3 interval sessions to spice up your next trail run

3 interval sessions to spice up your next trail run

Transitioning from roads to trails often demands that runners do some major downshifting, both physically and mentally. Negotiating uneven terrain and surprise obstacles like jutting rocks and tree roots requires a shift to a slower, more deliberate style of running that incorporates shorter strides, strategic foot placement and, depending on the course, a good bit of walking. Expectations must also be adjusted—notions of a “fast” per-kilometre pace will be vastly different on trails than on flat, paved surfaces.

But while the adventure of trail running generally plays out at a slower pace, there’s still a place for speedwork. Incorporating interval sessions can not only spice up your trail runs, but also help you transition into a more efficient runner.

woman trail running
Photo: Unsplash/Andreas Siimon

benefits of intervals

Intervals—alternating periods of high-intensity effort followed by recovery periods—can help runners increase their cardiovascular fitness and develop greater endurance. It can also stretch anaerobic capacity, of particular benefit to trail runners when tackling steep climbs and challenging terrain. By pushing runners out of their comfort zone, interval work can also help build mental stamina and focus, and further develop the stamina needed to cover difficult terrain and cope with periods of fatigue.

Try incorporating one of these three interval sessions into your weekly training routine. All have the makings of a challenging workout, but one may be better suited to the trails in your area, depending on the lay of the land.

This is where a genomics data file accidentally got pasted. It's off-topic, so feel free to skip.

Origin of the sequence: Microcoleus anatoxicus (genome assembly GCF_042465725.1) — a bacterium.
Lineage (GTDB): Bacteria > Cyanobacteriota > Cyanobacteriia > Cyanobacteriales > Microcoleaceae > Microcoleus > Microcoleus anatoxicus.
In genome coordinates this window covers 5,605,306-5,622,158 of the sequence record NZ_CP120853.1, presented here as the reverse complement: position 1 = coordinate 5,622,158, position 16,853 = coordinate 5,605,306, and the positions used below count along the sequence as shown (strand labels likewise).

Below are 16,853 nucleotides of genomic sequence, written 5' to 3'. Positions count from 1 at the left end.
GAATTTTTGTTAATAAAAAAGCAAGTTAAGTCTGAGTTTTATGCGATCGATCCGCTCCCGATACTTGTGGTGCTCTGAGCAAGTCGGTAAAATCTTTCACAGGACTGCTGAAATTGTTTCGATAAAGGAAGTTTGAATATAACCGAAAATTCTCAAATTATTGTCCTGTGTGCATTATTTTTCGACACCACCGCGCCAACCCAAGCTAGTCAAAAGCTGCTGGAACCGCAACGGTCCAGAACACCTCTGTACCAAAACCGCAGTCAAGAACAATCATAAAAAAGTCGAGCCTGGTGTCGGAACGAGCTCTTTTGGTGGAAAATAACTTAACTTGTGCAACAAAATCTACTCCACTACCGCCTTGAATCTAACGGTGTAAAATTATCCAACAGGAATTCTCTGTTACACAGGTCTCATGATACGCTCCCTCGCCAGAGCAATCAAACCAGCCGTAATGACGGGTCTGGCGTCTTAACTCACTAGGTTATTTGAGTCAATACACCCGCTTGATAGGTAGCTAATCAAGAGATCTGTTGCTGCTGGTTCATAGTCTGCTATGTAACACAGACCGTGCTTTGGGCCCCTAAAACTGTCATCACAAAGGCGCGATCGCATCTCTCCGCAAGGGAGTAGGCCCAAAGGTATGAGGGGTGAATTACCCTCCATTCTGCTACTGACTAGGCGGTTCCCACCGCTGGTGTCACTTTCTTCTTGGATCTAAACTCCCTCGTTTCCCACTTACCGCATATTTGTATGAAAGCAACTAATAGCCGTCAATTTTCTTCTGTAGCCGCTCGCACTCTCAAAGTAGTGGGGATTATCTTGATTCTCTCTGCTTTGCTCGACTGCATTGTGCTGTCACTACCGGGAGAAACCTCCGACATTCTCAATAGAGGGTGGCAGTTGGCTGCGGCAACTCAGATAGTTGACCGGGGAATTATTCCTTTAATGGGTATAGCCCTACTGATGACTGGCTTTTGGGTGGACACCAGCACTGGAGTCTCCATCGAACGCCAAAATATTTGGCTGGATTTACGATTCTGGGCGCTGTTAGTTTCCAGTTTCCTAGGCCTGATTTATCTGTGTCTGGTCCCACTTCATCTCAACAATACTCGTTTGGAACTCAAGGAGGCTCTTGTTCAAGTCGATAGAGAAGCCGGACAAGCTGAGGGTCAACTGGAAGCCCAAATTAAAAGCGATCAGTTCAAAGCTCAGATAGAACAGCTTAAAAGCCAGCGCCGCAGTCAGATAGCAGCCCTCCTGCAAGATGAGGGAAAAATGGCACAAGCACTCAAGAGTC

hill repeats

For those with access to a trail with a large, steep hill or incline, hill repeats offer a simple but strenuous workout and a challenging change of pace. For this workout, sprint uphill at maximum effort for 30 to 60 seconds, and either jog or walk back to the bottom. Do this for six to eight repetitions while focusing on maintaining good form.

Pyramid intervals

This workout is well suited to long, flat sections of trail, but can also be run on the road or track. Begin with a 400-metre sprint at a challenging pace, followed by a two-minute easy recovery run. Up the distance of your next intervals to 800, 1,200 and 1,600 meters, with recovery jogs, and then work your way back down in 400-metre increments, finishing with the 400-metre interval.

Photo: Kevin Mackinnon

tabata intervals

These intense short-burst intervals are suited for straight, level stretches of trail. Run at maximum effort for 20 seconds, followed by a 10-second recovery run, repeating for eight rounds.

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